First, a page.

We’re keeping an eye on a series of debate-provoking articles appearing in PLoS Medicine, an international open access medical journal on the topic of ‘Big Food’ – essentially the power of big multinational food and beverage companies.
Several articles commissioned by the magazine are scheduled to appear over the next three weeks. The first, entitled Big Food, Food Systems and Global Health and written by series guest editors David Stuckler of Cambridge University and Marion Nestle of New York University, asks ‘Who rules global food systems?’
“By and large it’s Big Food, by which we refer to multinational food and beverage companies with huge and concentrated market power,” they answer, describing the international public health response so far to Big Food as a “failure to act.”
Another article draws parallels between the public relations efforts of some soda drink companies and those used by tobacco product manufacturers, highlighting several ‘Corporate Social Responsibility’ (CSR) campaigns that distract from their products’ health risks.
Stuckler and Nestle’s article focuses on the spread of energy-dense, nutrient poor (EDNP) foods around the globe to which several New Zealand experts have responded.
Get the food industry out of policy making
Dr Gabrielle Jenkin of the Department of Public Health, University of Otago Wellington agrees with the papers and is highlighting key areas where there needs to be urgent action here in New Zealand. This includes the introduction of traffic light labelling on the front of food, getting junk food out of schools, banning junk food marketing to children at least (including sponsorship of sport) and the regulation of food composition (fat, salt and sugar and, where possible, regulate portion sizes).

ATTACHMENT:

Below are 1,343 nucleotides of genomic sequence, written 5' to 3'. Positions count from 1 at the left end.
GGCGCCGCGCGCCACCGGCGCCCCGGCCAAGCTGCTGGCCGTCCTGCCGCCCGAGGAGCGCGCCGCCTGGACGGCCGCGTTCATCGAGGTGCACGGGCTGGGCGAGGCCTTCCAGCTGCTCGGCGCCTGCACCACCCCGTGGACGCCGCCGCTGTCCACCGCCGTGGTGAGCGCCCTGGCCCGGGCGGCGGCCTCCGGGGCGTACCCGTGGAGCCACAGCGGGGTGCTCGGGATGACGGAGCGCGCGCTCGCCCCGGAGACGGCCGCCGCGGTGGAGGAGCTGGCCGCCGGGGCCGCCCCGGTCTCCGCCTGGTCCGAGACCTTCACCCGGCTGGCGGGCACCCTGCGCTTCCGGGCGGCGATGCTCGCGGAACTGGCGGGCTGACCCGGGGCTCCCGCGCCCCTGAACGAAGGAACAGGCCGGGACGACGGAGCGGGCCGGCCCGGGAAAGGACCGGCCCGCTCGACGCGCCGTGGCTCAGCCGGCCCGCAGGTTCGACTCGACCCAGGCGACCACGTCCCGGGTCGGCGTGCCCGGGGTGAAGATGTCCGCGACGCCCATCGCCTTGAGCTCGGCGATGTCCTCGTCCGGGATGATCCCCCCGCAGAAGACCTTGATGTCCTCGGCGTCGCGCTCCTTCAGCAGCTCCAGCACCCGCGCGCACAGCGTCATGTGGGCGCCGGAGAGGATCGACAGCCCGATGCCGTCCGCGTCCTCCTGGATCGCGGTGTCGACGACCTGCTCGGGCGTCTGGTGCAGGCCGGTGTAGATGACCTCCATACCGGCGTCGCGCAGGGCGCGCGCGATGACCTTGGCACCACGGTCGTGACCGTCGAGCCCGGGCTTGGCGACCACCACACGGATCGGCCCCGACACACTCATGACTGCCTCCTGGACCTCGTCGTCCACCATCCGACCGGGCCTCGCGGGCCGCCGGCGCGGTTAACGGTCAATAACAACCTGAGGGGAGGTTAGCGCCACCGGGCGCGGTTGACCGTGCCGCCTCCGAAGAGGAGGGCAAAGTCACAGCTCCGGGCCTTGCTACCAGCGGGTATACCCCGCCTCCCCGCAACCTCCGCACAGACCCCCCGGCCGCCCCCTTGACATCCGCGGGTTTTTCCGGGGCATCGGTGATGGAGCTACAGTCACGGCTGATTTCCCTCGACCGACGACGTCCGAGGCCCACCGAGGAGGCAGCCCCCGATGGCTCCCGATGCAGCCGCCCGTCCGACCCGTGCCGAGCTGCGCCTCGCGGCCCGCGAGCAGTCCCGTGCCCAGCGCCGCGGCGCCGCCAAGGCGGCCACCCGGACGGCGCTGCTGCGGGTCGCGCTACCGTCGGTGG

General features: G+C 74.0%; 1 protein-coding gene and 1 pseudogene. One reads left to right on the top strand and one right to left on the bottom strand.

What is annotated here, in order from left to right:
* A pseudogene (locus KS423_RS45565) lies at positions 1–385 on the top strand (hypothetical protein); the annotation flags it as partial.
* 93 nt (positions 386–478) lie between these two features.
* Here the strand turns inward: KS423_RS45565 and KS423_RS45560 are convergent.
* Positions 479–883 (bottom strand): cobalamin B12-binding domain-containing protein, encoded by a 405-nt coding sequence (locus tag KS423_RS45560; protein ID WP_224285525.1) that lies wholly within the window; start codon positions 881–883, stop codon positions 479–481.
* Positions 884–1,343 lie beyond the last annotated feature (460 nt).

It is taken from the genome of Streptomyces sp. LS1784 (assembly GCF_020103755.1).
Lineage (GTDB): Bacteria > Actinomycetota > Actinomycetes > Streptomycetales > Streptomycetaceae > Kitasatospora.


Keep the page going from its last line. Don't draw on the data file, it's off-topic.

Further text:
She also calls to “Get the food industry out of policy making,” adding that health policy is a conflict of interest for much of the food industry.
“We also have the food industry co-opting nutrition experts and commissioning their own research (some of this was presented to the Health Select Committee Inquiry into obesity).”
By framing the issue as ‘unhealthy food’ (EDNP foods), rather than ‘obesity’ you avoid “stigmatising the impact of the obesity frame and its individualising implications. This turns the focus to the real problem … the food industry,” she says.
Develop supportive policy environments
The opposition shown by some food manufacturers to the traffic light-labelling scheme is reminiscent of tobacco manufacturers’ opposition to health warnings and plain packaging, says Professor Janet Hoek of the University of Otago’s Department of Marketing.
“We should develop supportive policy environments that restrain the more rampant marketing activities known to influence people’s choices and, at the same time, introduce measures that help consumers make better food choices. We need first to change the food marketing environment so healthy eating (or unhealthy food avoidance) campaigns can have more effect.
“As Stuckler and Nestle point out in their essay, food manufacturers have a goal of maximising the profit they deliver to their shareholders, so it is unrealistic to expect them to be accountable for public health goals as well as profit goals. The best option is for governments to show leadership, drawn on the available research evidence, restrain the marketing that can be undertaken and provide consumers with information they can actually see and use.”